Winter Reading: Switch VI - Mindsets, Free Space, Humor, and Failure
Tue, 2013-02-19 06:53
In their book Switch: How to Change Things When Change Is Hard (Crown, 2010), Chip and Dan Heath say that there are two kinds of mindset: the fixed mindset and the growth mindset. Those with a fixed mindset believe that things and people are the way they are. There are people of integrity and there are people who are corrupt. Those with a growth mindset believe that people can change, that "the brain is like a muscle that can be developed with exercise."
When government ethics reform becomes an issue, many politicians respond that you can't teach people to be ethical. They either are or they aren't. These politicians have a fixed mindset with respect to ethics.
Government ethics practitioners have a growth mindset with respect to ethics. They believe that government ethics can be taught and that ethics advice can make a huge difference in preventing ethical misconduct.
One reason for the huge difference in mindsets is politicians' misunderstanding of what government ethics is. Another reason is that when these politicians consider ethics training and advice, they are thinking primarily of themselves and their lack of need for it. This comes from their inability to evaluate themselves. But a lot of the difference is a different view of people and their potential.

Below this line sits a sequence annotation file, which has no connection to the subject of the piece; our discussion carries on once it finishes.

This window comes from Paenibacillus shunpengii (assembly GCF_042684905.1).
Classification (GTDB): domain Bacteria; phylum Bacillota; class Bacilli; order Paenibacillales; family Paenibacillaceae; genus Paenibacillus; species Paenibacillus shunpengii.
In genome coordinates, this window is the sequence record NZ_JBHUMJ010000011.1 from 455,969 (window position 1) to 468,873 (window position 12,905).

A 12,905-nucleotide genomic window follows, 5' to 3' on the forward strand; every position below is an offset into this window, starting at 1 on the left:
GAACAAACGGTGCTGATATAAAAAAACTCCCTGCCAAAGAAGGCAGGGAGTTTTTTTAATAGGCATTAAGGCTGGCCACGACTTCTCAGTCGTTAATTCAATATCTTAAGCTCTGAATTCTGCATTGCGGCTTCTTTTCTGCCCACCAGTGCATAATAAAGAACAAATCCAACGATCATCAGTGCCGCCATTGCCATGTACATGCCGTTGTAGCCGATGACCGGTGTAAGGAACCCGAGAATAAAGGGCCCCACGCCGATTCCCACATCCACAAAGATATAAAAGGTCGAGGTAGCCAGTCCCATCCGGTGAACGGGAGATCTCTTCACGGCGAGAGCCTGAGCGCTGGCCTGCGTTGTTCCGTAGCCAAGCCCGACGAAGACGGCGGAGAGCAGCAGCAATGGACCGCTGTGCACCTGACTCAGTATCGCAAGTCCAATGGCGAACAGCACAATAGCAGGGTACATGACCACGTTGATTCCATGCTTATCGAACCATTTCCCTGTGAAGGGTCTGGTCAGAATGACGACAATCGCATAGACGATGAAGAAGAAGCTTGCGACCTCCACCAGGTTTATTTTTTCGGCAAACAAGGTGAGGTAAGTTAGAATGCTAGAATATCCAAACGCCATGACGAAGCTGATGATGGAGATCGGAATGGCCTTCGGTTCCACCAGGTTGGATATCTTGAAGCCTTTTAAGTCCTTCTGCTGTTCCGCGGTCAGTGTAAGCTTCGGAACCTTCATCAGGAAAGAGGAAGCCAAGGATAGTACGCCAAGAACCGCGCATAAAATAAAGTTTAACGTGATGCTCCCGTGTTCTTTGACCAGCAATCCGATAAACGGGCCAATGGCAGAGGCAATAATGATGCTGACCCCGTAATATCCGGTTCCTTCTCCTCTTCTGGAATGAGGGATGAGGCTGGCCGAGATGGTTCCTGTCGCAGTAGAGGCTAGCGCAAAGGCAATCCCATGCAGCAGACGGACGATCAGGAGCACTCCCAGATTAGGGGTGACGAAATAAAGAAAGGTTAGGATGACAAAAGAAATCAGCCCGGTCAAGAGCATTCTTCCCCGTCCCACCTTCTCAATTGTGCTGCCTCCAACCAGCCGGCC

It's not easy to overcome this obstacle when creating an ethics program. But if you can get ethics training to be made mandatory, it is important to show elected officials especially how poor everyone is at evaluating their own conflict situations. The way they can grow is not in becoming more ethical, but in understanding this aspect of human weakness and overcoming it by seeking ethics advice.
Carol Dweck, the author of Mindset (Random House, 2006), has shown that a growth mindset itself can be taught. Perhaps ethics training classes (and testimony on ethics reform) should begin with a short talk on mindsets and the obstacle a fixed mindset can create to embracing a government ethics program.
Toward the end of their book, the Heaths discuss an interesting concept that can be very important to ethics reform from within. The concept is "free space." Free space consists of "small-scale meetings where reformers can gather and ready themselves for collective action without being observed by members of the dominant group." Free space allows reformers to develop a language for talking about the advantages of reform, as well as an "oppositional identity." That is, it allows individuals to start developing an alternative culture. A new school to replace the old school.
In a local government, free space could involve party or other political meetings of the opposition party. But this involves only elected officials. It is more difficult for administrators and employees interested in ethics reform to secretly meet to discuss the means of reform. If an agency head feels that her employees are sympathetic, reform may be discussed at regular meetings. Otherwise, special meetings, outside of working hours, will most likely be required.